Glynn Davis is one of the UK’s most knowledgeable and experienced retail journalists, founder of Retail Insider, and Ecommerce Age’s monthly columnist.
Take-away food has never been something my family and I have purchased with any great frequency and we’ve certainly never had any of these foods delivered with any regularity. But during the various lockdowns as a result of Covid-19 we became converts – largely because we had little choice of course.
As things have opened up we’ve reverted back to our previous behaviour and take-away food deliveries are again off the menu in my household. It would seem that we are the exceptions among the bulk of the UK population because delivery and take-away sales still remain at more than twice the level seen before Covid-19.
Figures for this February were 131% higher than the same month in 2019, although these are 17% lower than those in February 2021, according to CGA & Slerp Hospitality at Home Tracker. Interestingly, it is delivery that is powering these numbers as this is almost four times higher than it was three years ago.
This is clearly terrific news for the delivery firms Deliveroo, Just Eat and Uber Eats who have well and truly proven the appetite for their services by the general public. Deliveroo recently released its annual figures for 2021 and it revealed an impressive 72% increase in order numbers and the value of the orders it received during the year jumped 71% to £3.57 billion. As well as delivering take-away food the company was also able to add a new strand to its business during the pandemic by fulfilling orders for major grocery retailers and this now accounts for 8% of orders by value.
Lots of other metrics looked equally tasty but what continues to look unappetising is the losses it racks up. They widened considerably during 2021 as a result of the company spending more on marketing as well as incurring higher overheads. Combined they jumped by a hefty 75% to £629 million as Deliveroo sought to raise awareness and attract new customers. This translates into marketing running at 4% of order value and overheads at 5.5%.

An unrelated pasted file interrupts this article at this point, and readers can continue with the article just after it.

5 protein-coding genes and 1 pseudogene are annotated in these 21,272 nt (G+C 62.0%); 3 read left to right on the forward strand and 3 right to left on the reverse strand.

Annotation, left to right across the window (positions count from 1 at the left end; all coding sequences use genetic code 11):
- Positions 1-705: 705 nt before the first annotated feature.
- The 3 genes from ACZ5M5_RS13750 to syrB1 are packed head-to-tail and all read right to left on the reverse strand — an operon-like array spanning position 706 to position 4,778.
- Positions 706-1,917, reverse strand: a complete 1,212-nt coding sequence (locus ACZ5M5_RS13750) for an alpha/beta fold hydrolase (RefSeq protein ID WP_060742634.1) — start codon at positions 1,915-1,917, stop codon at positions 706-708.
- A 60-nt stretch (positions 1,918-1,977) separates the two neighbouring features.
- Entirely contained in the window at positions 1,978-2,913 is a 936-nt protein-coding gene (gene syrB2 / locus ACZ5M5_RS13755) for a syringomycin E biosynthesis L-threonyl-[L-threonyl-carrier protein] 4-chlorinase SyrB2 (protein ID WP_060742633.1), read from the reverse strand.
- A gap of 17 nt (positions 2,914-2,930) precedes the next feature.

The company has stated it is to cut this by a third and paints the picture of an idyllic scenario where sales and fees from its restaurant and retail partners increase while its costs of marketing and overhead reduce. Against this backdrop it is predicting profitability will be reached within two years. Although this news seems to have appeased its investors, who have certainly been jittery over the 12 months since Deliveroo’s disastrous IPO, there remain some serious worries for me.
Surely when the marketing tap is turned off the customer numbers will dwindle and churn will increase because these people will undoubtedly be tempted over to rivals like Just Eat and Uber Eats who lure them in through promotions. The only way that Deliveroo will have the sunny environment it outlines is if its rivals become impotent. This is not just a problem for Deliveroo because the others have just the same difficult scenario.
The quick delivery players are also in the same leaky boat. While promotions abound, as they fight for market share, the path to profitability looks strained. The recent $11.8 billion valuation attributed to Getir after its recent fundraising can surely only be justifiable if the business has the whole field to itself. Some of its myriad rivals have admittedly already fallen but there remains serious overcapacity in this market. It will certainly have to fight off much more competition before it can justify its lofty valuation.
The delivery market in its various formats still feels very much like a winner-takes-all scenario to me because for profitability to be achieved its surely requires little competition because the margins are invariably tight – even though the delivery firms charge painfully high fees to many of their restaurant and retail clients.
Arguably the most exciting opportunity for Deliveroo continues to be its delivery-only Editions kitchens of which it continues to roll-out globally and added 100 in the past year. These dedicated units provide a cost-efficient route to deliver take-away foods from a variety of brands. But since they only represent a modest proportion of the business’s overall order value they are unlikely to be a sufficiently big contributor to smooth out the company’s unavoidably rocky path to consistent profitability.